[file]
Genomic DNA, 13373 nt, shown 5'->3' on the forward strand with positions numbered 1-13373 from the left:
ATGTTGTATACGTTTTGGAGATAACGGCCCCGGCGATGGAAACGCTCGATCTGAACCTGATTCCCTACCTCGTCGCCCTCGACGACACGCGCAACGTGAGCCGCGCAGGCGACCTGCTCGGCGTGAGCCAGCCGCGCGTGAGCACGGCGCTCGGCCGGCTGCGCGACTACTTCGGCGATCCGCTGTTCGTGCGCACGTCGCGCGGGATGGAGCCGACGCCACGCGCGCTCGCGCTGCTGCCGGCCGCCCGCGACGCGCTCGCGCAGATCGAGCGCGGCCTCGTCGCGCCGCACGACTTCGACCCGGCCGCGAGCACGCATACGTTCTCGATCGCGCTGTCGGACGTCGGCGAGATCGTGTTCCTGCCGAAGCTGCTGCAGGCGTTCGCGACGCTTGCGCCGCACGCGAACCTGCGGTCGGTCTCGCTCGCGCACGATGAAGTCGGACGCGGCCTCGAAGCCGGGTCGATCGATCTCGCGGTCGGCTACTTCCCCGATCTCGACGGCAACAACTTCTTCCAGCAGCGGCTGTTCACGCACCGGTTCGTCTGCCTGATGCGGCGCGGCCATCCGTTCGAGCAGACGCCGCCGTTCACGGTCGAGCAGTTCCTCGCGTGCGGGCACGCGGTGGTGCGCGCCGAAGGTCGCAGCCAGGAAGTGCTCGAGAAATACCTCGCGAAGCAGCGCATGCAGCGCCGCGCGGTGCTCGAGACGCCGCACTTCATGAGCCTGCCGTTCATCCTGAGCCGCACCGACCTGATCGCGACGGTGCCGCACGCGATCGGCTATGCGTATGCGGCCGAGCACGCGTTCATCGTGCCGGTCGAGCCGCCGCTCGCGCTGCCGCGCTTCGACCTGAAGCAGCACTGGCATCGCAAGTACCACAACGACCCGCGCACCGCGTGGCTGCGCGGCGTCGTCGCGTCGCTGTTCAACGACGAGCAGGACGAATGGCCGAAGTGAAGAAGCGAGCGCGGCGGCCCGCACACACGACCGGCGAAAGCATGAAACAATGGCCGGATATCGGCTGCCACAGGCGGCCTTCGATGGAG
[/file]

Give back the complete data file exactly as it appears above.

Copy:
Genomic DNA, 13373 nt, shown 5'->3' on the forward strand with positions numbered 1-13373 from the left:
ATGTTGTATACGTTTTGGAGATAACGGCCCCGGCGATGGAAACGCTCGATCTGAACCTGATTCCCTACCTCGTCGCCCTCGACGACACGCGCAACGTGAGCCGCGCAGGCGACCTGCTCGGCGTGAGCCAGCCGCGCGTGAGCACGGCGCTCGGCCGGCTGCGCGACTACTTCGGCGATCCGCTGTTCGTGCGCACGTCGCGCGGGATGGAGCCGACGCCACGCGCGCTCGCGCTGCTGCCGGCCGCCCGCGACGCGCTCGCGCAGATCGAGCGCGGCCTCGTCGCGCCGCACGACTTCGACCCGGCCGCGAGCACGCATACGTTCTCGATCGCGCTGTCGGACGTCGGCGAGATCGTGTTCCTGCCGAAGCTGCTGCAGGCGTTCGCGACGCTTGCGCCGCACGCGAACCTGCGGTCGGTCTCGCTCGCGCACGATGAAGTCGGACGCGGCCTCGAAGCCGGGTCGATCGATCTCGCGGTCGGCTACTTCCCCGATCTCGACGGCAACAACTTCTTCCAGCAGCGGCTGTTCACGCACCGGTTCGTCTGCCTGATGCGGCGCGGCCATCCGTTCGAGCAGACGCCGCCGTTCACGGTCGAGCAGTTCCTCGCGTGCGGGCACGCGGTGGTGCGCGCCGAAGGTCGCAGCCAGGAAGTGCTCGAGAAATACCTCGCGAAGCAGCGCATGCAGCGCCGCGCGGTGCTCGAGACGCCGCACTTCATGAGCCTGCCGTTCATCCTGAGCCGCACCGACCTGATCGCGACGGTGCCGCACGCGATCGGCTATGCGTATGCGGCCGAGCACGCGTTCATCGTGCCGGTCGAGCCGCCGCTCGCGCTGCCGCGCTTCGACCTGAAGCAGCACTGGCATCGCAAGTACCACAACGACCCGCGCACCGCGTGGCTGCGCGGCGTCGTCGCGTCGCTGTTCAACGACGAGCAGGACGAATGGCCGAAGTGAAGAAGCGAGCGCGGCGGCCCGCACACACGACCGGCGAAAGCATGAAACAATGGCCGGATATCGGCTGCCACAGGCGGCCTTCGATGGAG